BP: Not yet. You will see that adventurers quietly work on a new project and only announce it when it is (almost) certain to go ahead.
MDA: What are your criteria in choosing your adventures? You are more ‘desert’ or ‘ice’? ‘Solo’ or ‘group’? ‘North’ or ‘South’?
BP: There are not too many criteria. If it is on foot, by canoe, kayak, non-motorized boat, sled dogs or horse I’m game for just about anything.
What I also find very important is the contact with the people/nomads on the territory where I travel. I try to learn as much from them as possible.
What I do not want, is to become a “specialist” in one area. I want to surprise myself with my choice. One day, after reading on the subject in a Spanish magazine, I decided to participate in an ultra-marathon, one of the toughest races in the world. I had never competed, not even run a marathon, but I thought it would be a good way, certainly a little extreme, but still very rewarding, to understand the difficulties of people living in the desert on a daily basis.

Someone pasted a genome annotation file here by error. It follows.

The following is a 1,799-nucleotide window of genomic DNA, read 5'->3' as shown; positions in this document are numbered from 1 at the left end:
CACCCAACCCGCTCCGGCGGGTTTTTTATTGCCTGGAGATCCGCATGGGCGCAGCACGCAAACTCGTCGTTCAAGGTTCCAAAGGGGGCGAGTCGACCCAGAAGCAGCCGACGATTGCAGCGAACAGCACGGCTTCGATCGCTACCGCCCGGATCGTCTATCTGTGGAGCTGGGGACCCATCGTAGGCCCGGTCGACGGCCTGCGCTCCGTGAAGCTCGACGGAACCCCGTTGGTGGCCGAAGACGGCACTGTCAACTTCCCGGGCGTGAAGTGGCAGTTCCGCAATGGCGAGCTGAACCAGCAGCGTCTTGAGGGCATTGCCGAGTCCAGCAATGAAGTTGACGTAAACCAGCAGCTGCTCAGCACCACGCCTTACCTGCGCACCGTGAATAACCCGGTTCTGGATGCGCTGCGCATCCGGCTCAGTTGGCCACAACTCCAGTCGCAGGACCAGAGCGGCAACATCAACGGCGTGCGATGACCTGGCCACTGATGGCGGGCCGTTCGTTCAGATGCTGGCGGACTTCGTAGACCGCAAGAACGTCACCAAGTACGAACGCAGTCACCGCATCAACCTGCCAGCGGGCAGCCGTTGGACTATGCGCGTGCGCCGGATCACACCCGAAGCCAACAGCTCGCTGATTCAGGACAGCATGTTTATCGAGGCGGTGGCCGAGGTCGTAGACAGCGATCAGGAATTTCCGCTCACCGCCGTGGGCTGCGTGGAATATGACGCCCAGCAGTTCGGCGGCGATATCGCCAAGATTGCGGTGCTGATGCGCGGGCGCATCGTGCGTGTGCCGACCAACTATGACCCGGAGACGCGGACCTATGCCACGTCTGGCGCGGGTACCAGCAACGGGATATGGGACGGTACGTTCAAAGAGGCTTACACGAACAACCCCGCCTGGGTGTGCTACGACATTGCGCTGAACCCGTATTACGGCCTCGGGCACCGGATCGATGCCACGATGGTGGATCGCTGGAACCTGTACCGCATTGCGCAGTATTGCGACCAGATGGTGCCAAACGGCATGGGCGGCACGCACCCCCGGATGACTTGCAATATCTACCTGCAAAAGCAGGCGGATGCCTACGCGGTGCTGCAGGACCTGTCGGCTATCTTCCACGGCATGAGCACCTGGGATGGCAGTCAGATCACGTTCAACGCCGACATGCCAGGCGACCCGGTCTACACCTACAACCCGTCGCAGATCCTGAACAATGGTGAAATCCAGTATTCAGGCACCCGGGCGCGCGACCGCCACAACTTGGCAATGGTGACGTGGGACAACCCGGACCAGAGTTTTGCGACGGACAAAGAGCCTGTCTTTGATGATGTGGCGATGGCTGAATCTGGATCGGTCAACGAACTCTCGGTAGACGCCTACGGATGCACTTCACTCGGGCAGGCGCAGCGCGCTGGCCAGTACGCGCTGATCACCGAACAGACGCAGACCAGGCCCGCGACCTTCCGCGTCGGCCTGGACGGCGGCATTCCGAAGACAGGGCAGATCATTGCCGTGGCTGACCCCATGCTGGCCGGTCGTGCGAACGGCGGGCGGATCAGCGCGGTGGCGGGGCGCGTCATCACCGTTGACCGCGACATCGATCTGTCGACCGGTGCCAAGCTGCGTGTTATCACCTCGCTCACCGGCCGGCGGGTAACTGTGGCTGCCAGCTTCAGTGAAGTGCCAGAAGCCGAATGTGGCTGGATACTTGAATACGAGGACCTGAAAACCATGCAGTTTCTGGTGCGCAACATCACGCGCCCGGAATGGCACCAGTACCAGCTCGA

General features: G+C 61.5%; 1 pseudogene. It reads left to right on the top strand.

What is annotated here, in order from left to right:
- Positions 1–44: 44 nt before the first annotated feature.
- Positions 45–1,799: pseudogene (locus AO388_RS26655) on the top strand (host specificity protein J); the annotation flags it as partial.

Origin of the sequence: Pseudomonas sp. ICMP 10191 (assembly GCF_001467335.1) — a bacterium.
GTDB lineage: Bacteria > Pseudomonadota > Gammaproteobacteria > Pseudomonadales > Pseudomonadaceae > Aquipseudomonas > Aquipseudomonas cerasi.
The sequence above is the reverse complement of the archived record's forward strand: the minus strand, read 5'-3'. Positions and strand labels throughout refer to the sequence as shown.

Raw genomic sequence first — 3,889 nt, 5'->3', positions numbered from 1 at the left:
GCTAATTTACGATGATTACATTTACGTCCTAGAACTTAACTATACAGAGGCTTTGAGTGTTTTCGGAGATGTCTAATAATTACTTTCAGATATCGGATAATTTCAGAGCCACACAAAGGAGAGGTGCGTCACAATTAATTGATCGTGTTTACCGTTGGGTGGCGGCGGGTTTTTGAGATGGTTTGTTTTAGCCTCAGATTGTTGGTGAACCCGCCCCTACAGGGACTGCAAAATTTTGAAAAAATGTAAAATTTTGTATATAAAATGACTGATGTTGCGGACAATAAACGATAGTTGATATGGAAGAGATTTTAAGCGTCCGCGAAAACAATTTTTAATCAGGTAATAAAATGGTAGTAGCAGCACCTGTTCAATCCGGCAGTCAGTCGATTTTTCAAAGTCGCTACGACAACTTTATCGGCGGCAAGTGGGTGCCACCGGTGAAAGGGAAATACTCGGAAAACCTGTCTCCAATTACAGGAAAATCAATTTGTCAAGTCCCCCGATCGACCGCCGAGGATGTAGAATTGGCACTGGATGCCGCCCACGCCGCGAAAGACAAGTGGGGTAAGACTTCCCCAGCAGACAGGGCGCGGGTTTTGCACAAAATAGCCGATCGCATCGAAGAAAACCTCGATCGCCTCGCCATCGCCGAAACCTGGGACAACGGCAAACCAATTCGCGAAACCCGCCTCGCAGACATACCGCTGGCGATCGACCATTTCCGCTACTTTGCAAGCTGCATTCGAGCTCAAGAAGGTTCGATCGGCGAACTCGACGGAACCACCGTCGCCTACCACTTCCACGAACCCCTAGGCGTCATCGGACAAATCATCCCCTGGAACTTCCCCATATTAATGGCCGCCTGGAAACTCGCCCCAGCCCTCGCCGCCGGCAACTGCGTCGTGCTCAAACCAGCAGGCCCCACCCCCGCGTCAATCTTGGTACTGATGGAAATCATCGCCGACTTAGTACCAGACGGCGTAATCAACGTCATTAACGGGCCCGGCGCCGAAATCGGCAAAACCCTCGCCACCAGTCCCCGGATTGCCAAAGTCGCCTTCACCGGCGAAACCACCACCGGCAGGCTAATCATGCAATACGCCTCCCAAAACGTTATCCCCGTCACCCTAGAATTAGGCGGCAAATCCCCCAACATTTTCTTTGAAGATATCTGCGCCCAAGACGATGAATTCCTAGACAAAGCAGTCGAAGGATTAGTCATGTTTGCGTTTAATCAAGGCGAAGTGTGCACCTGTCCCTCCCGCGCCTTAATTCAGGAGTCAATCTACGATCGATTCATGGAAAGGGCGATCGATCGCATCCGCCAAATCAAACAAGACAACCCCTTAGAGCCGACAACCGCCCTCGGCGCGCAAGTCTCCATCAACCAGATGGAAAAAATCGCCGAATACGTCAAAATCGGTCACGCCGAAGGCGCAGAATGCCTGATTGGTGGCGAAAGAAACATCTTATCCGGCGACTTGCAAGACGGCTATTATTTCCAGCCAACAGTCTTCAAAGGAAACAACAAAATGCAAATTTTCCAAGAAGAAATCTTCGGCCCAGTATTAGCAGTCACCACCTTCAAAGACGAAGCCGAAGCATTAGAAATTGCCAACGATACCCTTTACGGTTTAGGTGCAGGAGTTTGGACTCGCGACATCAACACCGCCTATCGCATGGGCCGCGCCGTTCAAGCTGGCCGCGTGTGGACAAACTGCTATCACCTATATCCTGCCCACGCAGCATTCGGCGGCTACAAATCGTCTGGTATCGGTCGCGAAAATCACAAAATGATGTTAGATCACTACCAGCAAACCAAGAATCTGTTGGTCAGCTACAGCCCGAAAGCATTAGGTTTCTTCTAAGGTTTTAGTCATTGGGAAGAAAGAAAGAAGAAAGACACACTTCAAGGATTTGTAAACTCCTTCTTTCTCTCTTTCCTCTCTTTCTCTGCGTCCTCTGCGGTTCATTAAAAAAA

I am looking for solitary territories, but not alone. I love the ‘tribal’ feeling. This is to say that there is not much structure, in the planning or in the choice. I feel confident trusting coincidences.
MDA: What has been your greatest experience?
BP: That question is one I hate, just because I can not choose!
If I have to, maybe the 2006 Crossing Algonquin in Algonquin Park in Ontario in a canoe with my wife and my dearest friend, Roy Perritt. It was really the beginning of my ‘career’ as an explorer.
MDA: The most difficult experience?
BP: I’ve had a few. But I will never forget the moment just before I started the ultra race, the Atacama Crossing 2010, among 149 extremely well prepared and experienced participants in the ultra world, where I thought “now what?” I finished it anyway, – in one piece!